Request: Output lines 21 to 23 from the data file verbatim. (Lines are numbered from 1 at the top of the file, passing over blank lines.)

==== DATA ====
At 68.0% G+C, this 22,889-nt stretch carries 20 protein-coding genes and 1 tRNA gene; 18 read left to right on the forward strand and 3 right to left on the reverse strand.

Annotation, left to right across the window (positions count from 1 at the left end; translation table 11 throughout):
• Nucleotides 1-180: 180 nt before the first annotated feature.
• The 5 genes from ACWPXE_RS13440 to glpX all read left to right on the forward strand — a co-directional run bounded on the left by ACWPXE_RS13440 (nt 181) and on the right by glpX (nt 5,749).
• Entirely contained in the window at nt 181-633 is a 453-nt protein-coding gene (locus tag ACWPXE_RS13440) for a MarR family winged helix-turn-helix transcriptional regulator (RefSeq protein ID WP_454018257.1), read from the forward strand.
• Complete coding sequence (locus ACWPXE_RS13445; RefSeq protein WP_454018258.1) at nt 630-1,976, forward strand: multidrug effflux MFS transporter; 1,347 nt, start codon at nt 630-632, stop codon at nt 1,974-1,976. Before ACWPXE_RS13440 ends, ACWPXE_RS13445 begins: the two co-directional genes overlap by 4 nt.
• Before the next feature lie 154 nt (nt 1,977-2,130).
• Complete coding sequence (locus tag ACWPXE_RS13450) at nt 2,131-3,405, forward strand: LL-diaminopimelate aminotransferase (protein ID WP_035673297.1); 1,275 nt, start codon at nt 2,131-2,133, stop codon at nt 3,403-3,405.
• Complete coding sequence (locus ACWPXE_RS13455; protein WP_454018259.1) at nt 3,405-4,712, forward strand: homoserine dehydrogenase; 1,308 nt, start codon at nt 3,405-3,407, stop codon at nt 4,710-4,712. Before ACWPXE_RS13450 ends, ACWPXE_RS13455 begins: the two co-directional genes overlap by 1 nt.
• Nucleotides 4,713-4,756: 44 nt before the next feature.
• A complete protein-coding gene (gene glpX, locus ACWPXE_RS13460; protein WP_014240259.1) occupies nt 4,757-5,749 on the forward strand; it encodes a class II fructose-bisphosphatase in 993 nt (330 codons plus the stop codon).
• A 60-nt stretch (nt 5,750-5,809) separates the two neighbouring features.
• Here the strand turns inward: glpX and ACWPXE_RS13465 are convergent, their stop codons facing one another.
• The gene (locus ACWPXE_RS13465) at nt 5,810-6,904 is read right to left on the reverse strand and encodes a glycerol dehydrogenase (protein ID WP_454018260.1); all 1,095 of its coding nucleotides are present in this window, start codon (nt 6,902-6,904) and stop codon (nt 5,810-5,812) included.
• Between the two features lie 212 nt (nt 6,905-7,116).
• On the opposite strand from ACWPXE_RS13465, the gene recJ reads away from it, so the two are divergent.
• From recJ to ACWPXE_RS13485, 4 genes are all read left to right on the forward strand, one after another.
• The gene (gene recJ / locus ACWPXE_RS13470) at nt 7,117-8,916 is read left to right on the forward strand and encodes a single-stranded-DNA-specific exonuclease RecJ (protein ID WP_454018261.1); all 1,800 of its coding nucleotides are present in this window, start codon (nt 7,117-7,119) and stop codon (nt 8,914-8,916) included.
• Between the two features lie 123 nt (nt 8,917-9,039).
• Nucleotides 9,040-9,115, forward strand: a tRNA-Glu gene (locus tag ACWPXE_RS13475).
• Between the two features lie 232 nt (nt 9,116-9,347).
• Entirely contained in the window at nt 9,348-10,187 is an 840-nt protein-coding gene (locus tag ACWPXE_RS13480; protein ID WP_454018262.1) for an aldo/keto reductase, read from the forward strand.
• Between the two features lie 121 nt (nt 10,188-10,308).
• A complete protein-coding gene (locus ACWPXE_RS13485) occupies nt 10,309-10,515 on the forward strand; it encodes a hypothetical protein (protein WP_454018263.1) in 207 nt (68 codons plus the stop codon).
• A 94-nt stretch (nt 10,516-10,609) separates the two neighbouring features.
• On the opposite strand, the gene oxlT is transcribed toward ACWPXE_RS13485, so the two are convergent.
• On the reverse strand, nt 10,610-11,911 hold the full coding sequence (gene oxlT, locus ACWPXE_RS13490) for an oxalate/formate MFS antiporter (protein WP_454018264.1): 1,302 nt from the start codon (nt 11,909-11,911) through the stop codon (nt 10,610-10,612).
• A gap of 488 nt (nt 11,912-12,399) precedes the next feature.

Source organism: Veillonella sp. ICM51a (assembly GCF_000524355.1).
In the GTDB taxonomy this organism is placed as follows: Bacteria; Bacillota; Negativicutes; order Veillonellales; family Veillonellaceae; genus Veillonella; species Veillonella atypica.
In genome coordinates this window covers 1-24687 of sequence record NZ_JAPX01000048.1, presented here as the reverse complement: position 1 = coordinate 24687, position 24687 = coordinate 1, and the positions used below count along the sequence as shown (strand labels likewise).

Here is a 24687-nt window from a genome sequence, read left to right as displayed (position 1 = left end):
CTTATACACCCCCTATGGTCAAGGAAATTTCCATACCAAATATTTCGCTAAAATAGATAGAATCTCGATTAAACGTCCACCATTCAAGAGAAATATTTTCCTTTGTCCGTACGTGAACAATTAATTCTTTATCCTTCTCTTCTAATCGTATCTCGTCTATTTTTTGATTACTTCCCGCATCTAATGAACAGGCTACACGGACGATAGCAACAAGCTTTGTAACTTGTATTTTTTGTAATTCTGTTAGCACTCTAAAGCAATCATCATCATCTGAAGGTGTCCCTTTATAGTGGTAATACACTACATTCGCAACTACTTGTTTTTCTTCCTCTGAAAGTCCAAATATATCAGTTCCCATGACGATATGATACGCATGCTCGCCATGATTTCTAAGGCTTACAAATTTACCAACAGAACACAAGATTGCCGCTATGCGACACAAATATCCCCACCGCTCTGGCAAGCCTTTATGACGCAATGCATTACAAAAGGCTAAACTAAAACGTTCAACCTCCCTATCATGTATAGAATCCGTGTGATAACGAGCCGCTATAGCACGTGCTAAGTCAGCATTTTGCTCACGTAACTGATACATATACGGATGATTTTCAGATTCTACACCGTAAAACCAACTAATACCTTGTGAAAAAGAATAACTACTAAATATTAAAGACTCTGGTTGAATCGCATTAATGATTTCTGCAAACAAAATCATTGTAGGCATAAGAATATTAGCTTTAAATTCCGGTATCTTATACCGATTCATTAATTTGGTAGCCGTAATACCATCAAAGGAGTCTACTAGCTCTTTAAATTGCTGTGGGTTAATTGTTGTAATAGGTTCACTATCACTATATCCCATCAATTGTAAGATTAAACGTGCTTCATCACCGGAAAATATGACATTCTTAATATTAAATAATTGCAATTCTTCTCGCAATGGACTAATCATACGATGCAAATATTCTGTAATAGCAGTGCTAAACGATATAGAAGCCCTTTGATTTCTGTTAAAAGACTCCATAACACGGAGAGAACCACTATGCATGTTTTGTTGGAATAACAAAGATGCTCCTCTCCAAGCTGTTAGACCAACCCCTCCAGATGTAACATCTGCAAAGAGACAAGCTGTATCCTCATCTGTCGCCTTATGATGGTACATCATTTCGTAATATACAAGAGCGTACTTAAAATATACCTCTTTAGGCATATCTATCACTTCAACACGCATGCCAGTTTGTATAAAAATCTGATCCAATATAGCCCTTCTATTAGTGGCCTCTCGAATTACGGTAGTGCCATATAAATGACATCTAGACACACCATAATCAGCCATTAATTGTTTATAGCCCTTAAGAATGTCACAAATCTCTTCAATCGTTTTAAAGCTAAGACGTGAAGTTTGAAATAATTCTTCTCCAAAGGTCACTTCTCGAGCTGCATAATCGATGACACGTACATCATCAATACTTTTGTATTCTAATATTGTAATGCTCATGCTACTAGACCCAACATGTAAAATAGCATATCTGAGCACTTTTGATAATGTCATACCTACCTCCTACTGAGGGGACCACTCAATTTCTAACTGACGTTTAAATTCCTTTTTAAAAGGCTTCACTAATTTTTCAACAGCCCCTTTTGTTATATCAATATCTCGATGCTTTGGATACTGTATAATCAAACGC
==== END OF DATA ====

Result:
• Between the two features lie 232 nt (nt 9,116-9,347).
• Entirely contained in the window at nt 9,348-10,187 is an 840-nt protein-coding gene (locus tag ACWPXE_RS13480; protein ID WP_454018262.1) for an aldo/keto reductase, read from the forward strand.
• Between the two features lie 121 nt (nt 10,188-10,308).